“You¹ll do as I say,” interrupted my mentor, “and no back talk, either. I’m not workin’ here tonight; I’m just a caller, and I never did a thing - that’s what I’ll tell the super when he investigates; so don’t make me a liar out o’ yourself for nothing!”
And at this point the crew of No. 87 stormed in, demanding an explanation of the late goings-on.
So that’s the way it was, folks. I became a three-day hero, while Passy lurked in he background, grinned happily and lied himself black in the face to keep me on my unearned pedestal!
Now, that’s just one of the many reason why I’d like to know just how my good old pal, Wilfred Henry Passmore, is doing at the moment. I was a fool to lose track of him in the first place

I have a feeling that Wilfred Passmore and William Passmore are the same person.  (Another article by this man says William Passmore was from Gillette, Pa which is near Troy, Pa.)

The following notes are from Dick Riffle's Memoirs about the Morgan Creek  Road residents that he knew . (This was posted  on the LP  Blog August 9, 2009 )
Next to (Bill Ayres) was Bill and Mary Passmore. He was the station agent at the Lindley railroad station. Mary was English and proudly called attention to her English Coat of Arms hanging on the wall.Rutty was their only child. Mary was very protective of him and never allowed him to leave the yard. This became an aggravation to him and at the age of 14 ran away from home. The police found him in Washington,D.C.. Shortly after high school,Rutty began to publish a newspaper called the " Bi -State Express". I helped him by getting paid ads from the local merchants in Lindley and Lawrenceville,Pa.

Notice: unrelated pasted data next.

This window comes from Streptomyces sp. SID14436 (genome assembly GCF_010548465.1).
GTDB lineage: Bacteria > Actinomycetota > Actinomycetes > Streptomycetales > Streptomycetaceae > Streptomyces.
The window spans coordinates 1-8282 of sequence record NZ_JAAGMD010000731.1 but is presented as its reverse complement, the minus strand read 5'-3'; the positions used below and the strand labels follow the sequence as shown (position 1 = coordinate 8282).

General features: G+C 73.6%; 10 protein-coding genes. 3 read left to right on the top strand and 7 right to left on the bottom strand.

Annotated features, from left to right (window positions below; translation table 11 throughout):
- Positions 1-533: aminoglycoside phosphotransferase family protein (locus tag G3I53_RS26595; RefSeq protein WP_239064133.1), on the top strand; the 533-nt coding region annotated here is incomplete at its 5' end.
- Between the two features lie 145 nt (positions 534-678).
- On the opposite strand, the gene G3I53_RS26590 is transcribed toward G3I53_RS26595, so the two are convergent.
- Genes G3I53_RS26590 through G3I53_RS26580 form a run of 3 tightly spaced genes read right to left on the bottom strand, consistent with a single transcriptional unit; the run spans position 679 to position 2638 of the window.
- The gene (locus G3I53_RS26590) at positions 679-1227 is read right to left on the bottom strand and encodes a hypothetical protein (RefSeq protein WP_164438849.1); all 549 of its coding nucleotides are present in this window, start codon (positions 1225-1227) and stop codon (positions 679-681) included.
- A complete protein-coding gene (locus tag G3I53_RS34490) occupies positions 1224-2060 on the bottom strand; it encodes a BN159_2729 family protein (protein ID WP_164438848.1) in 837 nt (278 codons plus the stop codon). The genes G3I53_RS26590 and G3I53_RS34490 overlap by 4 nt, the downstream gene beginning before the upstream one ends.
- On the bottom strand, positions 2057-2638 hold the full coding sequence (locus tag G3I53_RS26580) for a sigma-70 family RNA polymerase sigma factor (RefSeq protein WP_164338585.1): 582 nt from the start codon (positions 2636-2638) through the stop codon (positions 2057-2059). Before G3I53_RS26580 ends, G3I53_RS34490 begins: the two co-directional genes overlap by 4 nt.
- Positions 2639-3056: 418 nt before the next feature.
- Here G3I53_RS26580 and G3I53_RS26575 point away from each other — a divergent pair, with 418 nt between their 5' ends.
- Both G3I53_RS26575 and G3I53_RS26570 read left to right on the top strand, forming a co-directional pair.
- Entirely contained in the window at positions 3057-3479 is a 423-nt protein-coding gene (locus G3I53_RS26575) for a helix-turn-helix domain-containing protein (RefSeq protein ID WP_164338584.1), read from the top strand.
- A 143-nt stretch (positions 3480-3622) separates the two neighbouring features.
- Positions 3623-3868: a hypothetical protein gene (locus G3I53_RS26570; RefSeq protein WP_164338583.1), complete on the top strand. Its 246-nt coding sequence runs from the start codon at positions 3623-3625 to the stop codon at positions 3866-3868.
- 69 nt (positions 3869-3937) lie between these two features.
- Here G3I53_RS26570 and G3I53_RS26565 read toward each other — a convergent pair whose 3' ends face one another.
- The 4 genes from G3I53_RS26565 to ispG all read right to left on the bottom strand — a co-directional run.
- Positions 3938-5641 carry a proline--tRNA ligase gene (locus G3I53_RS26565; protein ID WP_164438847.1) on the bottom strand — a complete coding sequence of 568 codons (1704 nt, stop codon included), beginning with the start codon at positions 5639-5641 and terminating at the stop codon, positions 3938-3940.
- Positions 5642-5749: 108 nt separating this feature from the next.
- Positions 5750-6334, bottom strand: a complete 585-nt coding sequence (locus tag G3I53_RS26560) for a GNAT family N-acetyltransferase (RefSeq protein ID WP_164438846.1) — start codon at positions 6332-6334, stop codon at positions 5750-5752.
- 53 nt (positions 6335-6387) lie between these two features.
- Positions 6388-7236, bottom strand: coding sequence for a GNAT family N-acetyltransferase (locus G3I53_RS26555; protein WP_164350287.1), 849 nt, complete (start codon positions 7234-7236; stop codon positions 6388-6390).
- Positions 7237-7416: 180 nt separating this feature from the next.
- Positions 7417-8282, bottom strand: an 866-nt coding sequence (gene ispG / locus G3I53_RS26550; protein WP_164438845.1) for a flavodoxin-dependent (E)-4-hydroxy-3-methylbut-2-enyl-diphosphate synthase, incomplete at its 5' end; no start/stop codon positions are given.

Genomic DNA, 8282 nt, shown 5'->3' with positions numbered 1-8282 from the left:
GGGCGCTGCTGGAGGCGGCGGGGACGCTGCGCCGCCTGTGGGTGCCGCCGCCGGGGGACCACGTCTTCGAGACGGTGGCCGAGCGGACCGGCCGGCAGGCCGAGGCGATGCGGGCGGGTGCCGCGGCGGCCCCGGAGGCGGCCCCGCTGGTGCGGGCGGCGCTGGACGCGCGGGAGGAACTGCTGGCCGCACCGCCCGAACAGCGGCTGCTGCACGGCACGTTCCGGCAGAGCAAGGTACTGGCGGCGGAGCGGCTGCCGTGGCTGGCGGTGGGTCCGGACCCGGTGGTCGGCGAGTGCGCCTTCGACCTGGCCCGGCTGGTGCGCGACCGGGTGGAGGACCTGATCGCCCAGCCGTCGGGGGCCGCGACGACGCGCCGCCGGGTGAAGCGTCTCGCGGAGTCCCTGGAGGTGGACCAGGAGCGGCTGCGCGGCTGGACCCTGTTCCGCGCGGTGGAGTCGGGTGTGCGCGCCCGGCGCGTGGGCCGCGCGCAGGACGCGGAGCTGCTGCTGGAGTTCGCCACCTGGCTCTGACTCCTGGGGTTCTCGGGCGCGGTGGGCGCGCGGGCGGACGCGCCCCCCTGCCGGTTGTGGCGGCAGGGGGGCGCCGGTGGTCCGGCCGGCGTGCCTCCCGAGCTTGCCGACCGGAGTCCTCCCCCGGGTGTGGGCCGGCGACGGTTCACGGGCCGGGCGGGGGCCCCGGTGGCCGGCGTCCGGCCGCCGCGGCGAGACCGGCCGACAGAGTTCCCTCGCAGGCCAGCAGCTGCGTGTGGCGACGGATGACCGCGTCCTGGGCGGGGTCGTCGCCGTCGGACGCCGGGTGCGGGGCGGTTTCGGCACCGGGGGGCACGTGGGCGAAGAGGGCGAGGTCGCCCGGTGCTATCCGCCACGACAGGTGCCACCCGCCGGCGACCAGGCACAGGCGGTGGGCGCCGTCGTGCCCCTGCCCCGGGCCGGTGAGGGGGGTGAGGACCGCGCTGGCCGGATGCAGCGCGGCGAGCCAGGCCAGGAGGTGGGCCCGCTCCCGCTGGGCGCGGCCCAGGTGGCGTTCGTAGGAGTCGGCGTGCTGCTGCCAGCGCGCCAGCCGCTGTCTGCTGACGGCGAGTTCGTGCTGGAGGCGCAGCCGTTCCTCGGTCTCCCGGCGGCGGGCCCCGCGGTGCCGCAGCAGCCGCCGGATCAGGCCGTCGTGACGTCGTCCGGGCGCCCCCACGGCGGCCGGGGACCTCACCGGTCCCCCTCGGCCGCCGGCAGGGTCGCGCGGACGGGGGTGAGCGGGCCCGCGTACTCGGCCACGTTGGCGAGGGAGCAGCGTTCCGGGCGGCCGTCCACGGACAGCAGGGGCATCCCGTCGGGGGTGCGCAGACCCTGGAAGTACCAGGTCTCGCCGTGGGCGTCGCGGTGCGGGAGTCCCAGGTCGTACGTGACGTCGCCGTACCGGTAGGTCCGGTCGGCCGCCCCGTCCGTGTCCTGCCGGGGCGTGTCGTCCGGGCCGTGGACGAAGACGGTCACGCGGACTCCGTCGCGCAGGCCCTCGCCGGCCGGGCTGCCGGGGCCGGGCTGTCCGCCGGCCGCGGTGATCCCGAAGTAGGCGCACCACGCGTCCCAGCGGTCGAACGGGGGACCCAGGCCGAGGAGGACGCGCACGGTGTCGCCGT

Glenwood Cemetery   Troy, Penna.

Tuesday, January 13, 2015

Tobacco Farming in Lindley,N.Y.

Tobacco Farming and Tobacco Barns in Lindley, New York
 by Catherine M. Pierce
      Fall 2007-Winter 2008
      About CLRCurrent IssueIndexMuseumsAuthorsSite MapContact Us
      Tobacco Farming and Tobacco Barns
      in Lindley, New York
      1864 to 1949
      Catherine M. Pierce
(Numbers at end of sentences refer to the bibliography.)
        The Guidelines for the Local Historian published by the New York State
        Department of Education states “The Local Government Historian is both
        an advocate for historic preservation and a resource to his or her
        appointing authority on questions relating to history and
        preservation—to identify historic structures and districts.”10 As I read
        this after being appointed Lindley Historian in 2000, I thought of all
        the buildings –especially the barns and tobacco barns that were quickly
        becoming extinct in our community. Therefore, in the Spring of 2001, I
        started photographing the tobacco barns and older homes. When I do
        presentations to groups such as the Boy Scouts, I use these photos to
        illustrate the places important to our history and heritage.
      For about 80 years from 1864 to 1948/49, tobacco was a major crop in the
      farming business of the river valleys in the Lindley area. As stated in
      the Chemung County Journal June 2003, 3 “Tobacco Was King.” In the same
      issue, there is an article, “Goodbye to an Icon–Tobacco Barns”. Although
      written about the tobacco farming in neighboring Chemung County, the
      information is related Lindley tobacco farming. It is interesting to note
      that a tobacco leaf is part of the town of Big Flats logo.3 In order to
      keep this report brief, I am eliminating the process of growing tobacco
      which was labor intensive and involved most members of the family from the